The procession of politicians to Nowra continued in earnest yesterday as the Liberal and Labor campaigns converged on the Shoalhaven.
NSW Premier Dominic Perrottet led the cavalcade wearing blue while in the red corner there was Labor's spokesman for skills and TAFE, Tim Crakanthorp.
Mr Perrottet sampled oysters and toured sheds at Greenwell Point, joined by South Coast MP Shelley Hancock and Liberal candidate Luke Sikora. He also announced a small grant program for seafood producers.
The Seafood Innovation Program will offer grants of up to $10,000 to small businesses in the seafood industry.
The Premier stopped at Greenwell Point's Pelican Rocks Cafe, for a lunch with local politicians including Ms Hancock, Mr Sikora, and Councillor Serena Copley.
It is understood he also spoke with members of the Veteran Surf Project about the project's ongoing work helping veterans with PTSD.
Meanwhile, across town at Nowra TAFE, Mr Crakanthorp and Labor candidate for Kiama, Katelin McInerney, decried the alleged mismanagement of NSW's vocational training system.
While touting Labor's intent to run a full-scale review of TAFE NSW, the pair said Nowra TAFE was suffering from neglect: its staff had been cut by half, and enrolments were down 41 per cent.
"It's been 12 long years of neglect for the TAFE system, and our communities are suffering as a result," Ms McInerney said.
"This campus had 120 teachers, then along came this government and a deliberate attack on the system, and we're down to 53.
"It's vital that we put money back into TAFE, that we reinvigorate our TAFEs right across the board."
Mr Crakanthorp reiterated Labor's election pledge to commit 70 per cent of the state's vocational education funding to TAFE.
Government refutes claims
The government refuted Labor's claims of neglect, and further accusations of not implementing recommendations of the Shergold Gonski review.
Mr Perrottet maintained his position that TAFE was in better shape with a $3.1 billion of investment in the skills sector from the government.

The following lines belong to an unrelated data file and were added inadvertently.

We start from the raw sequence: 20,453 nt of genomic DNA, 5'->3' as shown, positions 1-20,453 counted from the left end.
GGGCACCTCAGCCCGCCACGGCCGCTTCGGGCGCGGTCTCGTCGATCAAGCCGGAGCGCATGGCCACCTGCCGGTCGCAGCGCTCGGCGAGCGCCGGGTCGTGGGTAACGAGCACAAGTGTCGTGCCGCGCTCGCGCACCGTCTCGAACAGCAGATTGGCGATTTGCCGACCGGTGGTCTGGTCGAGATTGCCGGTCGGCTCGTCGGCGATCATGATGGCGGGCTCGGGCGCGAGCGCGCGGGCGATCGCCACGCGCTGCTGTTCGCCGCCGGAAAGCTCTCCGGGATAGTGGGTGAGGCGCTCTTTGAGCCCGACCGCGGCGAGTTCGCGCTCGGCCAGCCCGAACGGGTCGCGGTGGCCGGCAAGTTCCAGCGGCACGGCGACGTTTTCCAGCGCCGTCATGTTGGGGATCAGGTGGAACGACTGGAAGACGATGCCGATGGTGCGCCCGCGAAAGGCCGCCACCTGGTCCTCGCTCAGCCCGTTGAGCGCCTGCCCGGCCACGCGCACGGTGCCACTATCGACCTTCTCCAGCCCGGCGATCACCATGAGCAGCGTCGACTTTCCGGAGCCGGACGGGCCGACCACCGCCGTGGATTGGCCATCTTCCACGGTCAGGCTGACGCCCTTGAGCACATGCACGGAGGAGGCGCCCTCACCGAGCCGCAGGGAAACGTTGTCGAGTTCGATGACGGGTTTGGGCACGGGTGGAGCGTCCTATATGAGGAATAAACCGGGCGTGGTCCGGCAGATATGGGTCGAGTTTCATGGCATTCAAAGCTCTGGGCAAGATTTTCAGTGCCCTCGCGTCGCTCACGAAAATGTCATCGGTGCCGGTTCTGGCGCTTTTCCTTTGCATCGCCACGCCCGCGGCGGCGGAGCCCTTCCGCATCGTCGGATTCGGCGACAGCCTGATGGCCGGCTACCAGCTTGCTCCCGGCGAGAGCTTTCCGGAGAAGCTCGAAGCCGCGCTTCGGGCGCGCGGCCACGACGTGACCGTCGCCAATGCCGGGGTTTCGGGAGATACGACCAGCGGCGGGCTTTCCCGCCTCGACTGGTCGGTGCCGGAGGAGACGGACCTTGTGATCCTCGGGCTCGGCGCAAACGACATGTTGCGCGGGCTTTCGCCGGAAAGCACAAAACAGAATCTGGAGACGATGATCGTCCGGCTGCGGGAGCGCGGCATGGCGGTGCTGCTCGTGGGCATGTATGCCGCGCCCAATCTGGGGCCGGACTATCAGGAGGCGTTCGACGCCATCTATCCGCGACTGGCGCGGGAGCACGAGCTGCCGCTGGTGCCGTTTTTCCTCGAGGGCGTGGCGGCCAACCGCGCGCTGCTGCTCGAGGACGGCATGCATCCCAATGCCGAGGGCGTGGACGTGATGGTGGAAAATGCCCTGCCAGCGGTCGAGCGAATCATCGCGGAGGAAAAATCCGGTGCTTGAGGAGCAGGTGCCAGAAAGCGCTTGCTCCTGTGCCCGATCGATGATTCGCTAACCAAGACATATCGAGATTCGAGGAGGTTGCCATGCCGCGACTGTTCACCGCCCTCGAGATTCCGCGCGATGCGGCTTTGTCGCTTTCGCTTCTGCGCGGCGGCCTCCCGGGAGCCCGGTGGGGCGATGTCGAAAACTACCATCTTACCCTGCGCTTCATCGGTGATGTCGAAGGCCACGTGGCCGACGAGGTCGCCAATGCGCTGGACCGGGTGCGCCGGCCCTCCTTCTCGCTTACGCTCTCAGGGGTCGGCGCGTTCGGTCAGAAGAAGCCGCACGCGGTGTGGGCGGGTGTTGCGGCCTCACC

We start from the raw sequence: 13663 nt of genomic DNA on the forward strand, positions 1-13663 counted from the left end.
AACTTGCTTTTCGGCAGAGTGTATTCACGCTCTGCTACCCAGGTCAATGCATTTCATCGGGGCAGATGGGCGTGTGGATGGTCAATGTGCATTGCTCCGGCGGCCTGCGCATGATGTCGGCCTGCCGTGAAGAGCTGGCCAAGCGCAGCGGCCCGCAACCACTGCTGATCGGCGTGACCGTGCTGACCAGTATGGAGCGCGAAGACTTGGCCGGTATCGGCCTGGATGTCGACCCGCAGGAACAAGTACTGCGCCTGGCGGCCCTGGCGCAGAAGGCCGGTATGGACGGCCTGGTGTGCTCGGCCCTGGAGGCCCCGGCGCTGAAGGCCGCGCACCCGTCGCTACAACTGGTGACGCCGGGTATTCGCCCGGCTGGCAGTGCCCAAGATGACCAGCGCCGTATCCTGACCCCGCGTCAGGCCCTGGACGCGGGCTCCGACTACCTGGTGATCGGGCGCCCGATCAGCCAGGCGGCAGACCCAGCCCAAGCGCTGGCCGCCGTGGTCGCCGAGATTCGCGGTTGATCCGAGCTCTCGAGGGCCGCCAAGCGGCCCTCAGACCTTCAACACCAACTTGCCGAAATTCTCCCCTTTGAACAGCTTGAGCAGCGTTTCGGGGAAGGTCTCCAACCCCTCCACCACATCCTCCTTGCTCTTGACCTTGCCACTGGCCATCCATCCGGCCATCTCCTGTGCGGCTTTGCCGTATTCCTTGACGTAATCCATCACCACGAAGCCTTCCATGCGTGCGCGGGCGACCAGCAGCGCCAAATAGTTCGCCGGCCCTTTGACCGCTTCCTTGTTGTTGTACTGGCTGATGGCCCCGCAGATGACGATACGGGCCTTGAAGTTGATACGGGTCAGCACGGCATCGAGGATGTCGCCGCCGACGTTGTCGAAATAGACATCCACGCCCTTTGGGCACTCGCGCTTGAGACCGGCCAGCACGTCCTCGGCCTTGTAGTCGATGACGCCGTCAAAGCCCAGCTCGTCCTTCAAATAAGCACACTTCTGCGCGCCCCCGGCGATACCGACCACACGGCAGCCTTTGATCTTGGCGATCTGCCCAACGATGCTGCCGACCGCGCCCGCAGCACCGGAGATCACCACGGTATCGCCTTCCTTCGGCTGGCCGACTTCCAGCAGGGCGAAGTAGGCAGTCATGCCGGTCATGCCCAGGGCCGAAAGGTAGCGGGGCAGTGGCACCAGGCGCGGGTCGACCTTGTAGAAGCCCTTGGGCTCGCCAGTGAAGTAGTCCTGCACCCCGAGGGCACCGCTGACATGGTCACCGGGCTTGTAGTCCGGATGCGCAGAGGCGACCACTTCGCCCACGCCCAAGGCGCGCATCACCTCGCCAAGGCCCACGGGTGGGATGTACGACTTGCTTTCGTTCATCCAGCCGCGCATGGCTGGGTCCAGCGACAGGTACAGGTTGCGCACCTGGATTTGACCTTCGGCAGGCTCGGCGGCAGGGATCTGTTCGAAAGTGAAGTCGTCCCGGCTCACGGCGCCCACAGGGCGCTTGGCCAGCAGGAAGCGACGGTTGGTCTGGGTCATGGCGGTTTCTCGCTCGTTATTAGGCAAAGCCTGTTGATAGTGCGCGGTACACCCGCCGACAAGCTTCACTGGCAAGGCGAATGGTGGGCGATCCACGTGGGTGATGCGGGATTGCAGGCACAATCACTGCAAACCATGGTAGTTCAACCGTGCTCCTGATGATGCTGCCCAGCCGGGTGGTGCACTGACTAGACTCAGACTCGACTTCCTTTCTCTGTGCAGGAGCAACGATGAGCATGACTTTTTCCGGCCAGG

"We've invested record amounts in skills and training in New South Wales," he said.
"The TAFE system today is so much stronger than it was under Labor."
According to minister for skills and training Alister Henskens, the current government has invested 74 per cent of its $3.1 billion skills budget into TAFE state-wide.
Nowra TAFE has received $2 million since 2020. The minister said much of the money went to expanding carpentry facilities, and equipment for automotive and welding courses.
"Labor is obsessed with talking down TAFE, but offers no genuine plan, policies or vision for Australia's largest and best training provider," Mr Henskens said.
"Under the Liberal and Nationals Government, TAFE NSW Nowra has expanded its delivery of critical skills training in areas such as electrotechnology and carpentry and continues to support the region's skills needs in aged care and commercial cookery."
On Wednesday NSW Labor pledged to reopen the former site of the Shoalhaven Anglican School at Milton for public education.
Before the 2019 election, a community campaign forced the Department of Education to purchase the Shoalhaven Anglican School site following the school's closure.
Retiring South Coast MP, Shelley Hancock, described the site as "a world-class facility that is sitting idle".
Labor's plan would also deliver upgraded school facilities across the former Anglican school site at Milton, Ulladulla High School, Ulladulla Public School and Milton Public School.
The Liberal candidate for the seat Luke Sikora told ABC the Coalition had plans to use the site for public education, specifically for the relocation of the Budawang School for Specific Purposes.
The Greens candidate Amanda Findley, who doubles as Shoalhaven mayor, has previously said she would prioritise building a new school at the site if elected.